Despite the Rain, Phil Cook Delivers Great Set at Barber Park

A&E, 713, the band -Guitarheels- for Phil Cook Show Review, Photo Credit- Sarah Littlejohn

Courtesy of Sarah Littlejohn

Sam Haw
Staff Writer

On July 8, Phil Cook and his backing band, the Guitarheels, made it out to Barber Park to play an excellent, yet truncated concert as part of the Levitt AMP Greensboro music series. The show was organized by ArtsGreensboro as one of ten free summer concerts, and the chief sponsor was WUAG, UNCG’s student radio station. Unfortunately, the show was interrupted by a thunderstorm about thirty minutes into the set, but the band still had the chance to crank out a few great tunes before they had to pack up.

If you are not familiar with Phil Cook, it is time to get acquainted with one of the hardest working local musicians. Throughout his life he has been in Megafaun, Hiss Golden Messenger, The Shouting Matches, Gayngs, Deyarmond Edison, Mount Vernon and backed up Bon Iver for a Bonnie Raitt medley on Jimmy Fallon. He has mastered the piano, guitar and vocals, allowing him to serve many roles, from keyboardist to frontman.

Originally from Eau Claire, Wisconsin, Phil Cook moved here with his band Deyarmond Edison in the mid 2000s. Fronted by a pre fame Justin Vernon, the band quickly grew an audience within the Raleigh music scene, but internal disputes caused the group to break up.

Fueled by this and the decline of another relationship, Vernon returned to Wisconsin which became the driving force behind Bon Iver. This left Phil Cook, his brother Brad and Joe Westerlund in North Carolina, where they formed into the freak-folk act Megafaun. The group released four excellent records, which shaped them into one of the most popular acts within the North Carolina folk scene.

After Megafaun went on hiatus in the early 2010s, Phil Cook began focusing on solo efforts, and released “Southland Mission,” a genre bending collection of folk, country, blues, gospel, soul and southern rock. The album includes an all star cast of musicians, including previous bandmate Justin Vernon and Amelia Meath of Sylvan Esso, and is easily one of the best folk records to come out of North Carolina in years. In order to support the album, Cook has spent the last few years touring the nation both as a solo act, which brought him here to Greensboro.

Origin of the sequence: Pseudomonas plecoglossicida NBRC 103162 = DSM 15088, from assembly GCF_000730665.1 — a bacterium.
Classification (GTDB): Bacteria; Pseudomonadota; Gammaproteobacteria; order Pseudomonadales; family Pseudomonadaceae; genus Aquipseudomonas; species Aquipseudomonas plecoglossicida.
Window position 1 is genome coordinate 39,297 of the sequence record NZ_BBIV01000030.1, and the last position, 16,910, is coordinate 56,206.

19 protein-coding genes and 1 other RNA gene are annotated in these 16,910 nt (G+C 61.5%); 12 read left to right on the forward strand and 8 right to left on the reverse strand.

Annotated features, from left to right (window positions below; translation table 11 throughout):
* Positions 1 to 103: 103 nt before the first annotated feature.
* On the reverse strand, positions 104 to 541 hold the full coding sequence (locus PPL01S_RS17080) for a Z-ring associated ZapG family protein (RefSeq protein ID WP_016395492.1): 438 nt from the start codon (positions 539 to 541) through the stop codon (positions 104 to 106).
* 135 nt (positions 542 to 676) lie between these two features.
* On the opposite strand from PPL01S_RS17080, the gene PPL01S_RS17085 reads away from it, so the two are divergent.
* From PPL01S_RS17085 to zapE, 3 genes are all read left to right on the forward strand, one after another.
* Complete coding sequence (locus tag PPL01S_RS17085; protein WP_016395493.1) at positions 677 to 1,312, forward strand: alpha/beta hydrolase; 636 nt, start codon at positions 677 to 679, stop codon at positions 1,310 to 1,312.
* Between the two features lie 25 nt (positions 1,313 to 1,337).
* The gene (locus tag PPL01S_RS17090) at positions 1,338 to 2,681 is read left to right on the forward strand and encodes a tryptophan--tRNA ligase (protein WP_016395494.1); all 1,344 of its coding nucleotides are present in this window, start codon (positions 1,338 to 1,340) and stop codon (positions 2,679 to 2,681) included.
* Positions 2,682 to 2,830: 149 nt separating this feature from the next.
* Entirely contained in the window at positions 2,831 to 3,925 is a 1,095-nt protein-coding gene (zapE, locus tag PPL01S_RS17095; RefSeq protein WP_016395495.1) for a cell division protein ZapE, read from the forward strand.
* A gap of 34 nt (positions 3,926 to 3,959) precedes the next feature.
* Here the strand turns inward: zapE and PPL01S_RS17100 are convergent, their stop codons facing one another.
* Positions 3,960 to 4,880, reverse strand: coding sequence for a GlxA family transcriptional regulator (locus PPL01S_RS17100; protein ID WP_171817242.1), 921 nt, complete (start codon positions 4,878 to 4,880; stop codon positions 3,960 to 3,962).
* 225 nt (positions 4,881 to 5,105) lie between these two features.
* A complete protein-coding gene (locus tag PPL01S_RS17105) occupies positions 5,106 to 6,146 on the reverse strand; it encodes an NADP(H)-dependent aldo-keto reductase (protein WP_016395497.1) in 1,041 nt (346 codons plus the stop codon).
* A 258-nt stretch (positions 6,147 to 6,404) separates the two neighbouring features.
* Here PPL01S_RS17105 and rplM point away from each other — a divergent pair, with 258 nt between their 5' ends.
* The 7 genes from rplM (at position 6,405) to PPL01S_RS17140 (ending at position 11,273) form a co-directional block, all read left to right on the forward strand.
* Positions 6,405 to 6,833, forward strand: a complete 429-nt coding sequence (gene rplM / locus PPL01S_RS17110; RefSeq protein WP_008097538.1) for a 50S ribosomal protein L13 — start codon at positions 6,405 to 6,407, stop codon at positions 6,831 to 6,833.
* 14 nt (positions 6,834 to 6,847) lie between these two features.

Opening for Phil Cook was the Burlington group, The Ends. Delivering a fusion of rock, folk, country and punk, the band complimented Cook’s genre bending sound quite well. Due to calmer weather, The Ends ended up getting to play a longer set than their headliner, which allowed their jam band aesthetic to shine. A fair deal of The Ends’ material stretched past the five-minute mark due to the group’s extended bridges and solos. The band played well as a full unit, although the vocal sections of their material seemed to be put on the backburner for improvisation heavy arrangements.

Phil Cook’s staples such as “Ain’t It Sweet” and “Anybody Else” from his 2015 record “Southland Mission” made it onto the setlist, pleasing both hardcore fans and casual listeners. Despite the disappointing weather, Phil Cook put all of his energy into his performance, keeping the audience optimistic with his warbling voice and dynamic guitar. The Guitarheels, an ever-changing band of diverse musicians, complemented him well, allowing him to shine, while also showcasing their individual talents. Tamisha Waden’s backing vocals stood out, which supplied soulful harmonies and additional strength to Cook’s melodic vocal lines. All was forgiven when ArtsGreensboro had to finally pull the plug, after all safety was necessary and we still got a solid show.

Overall, the concert was satisfying, even if it had to be cut short. Phil Cook puts on a hell of show, no matter how long it lasts. Thankfully, Cook plays constantly around his home state, so hopefully he will be back in Greensboro soon, with better weather conditions.



Categories: Arts & Entertainment, Reviews

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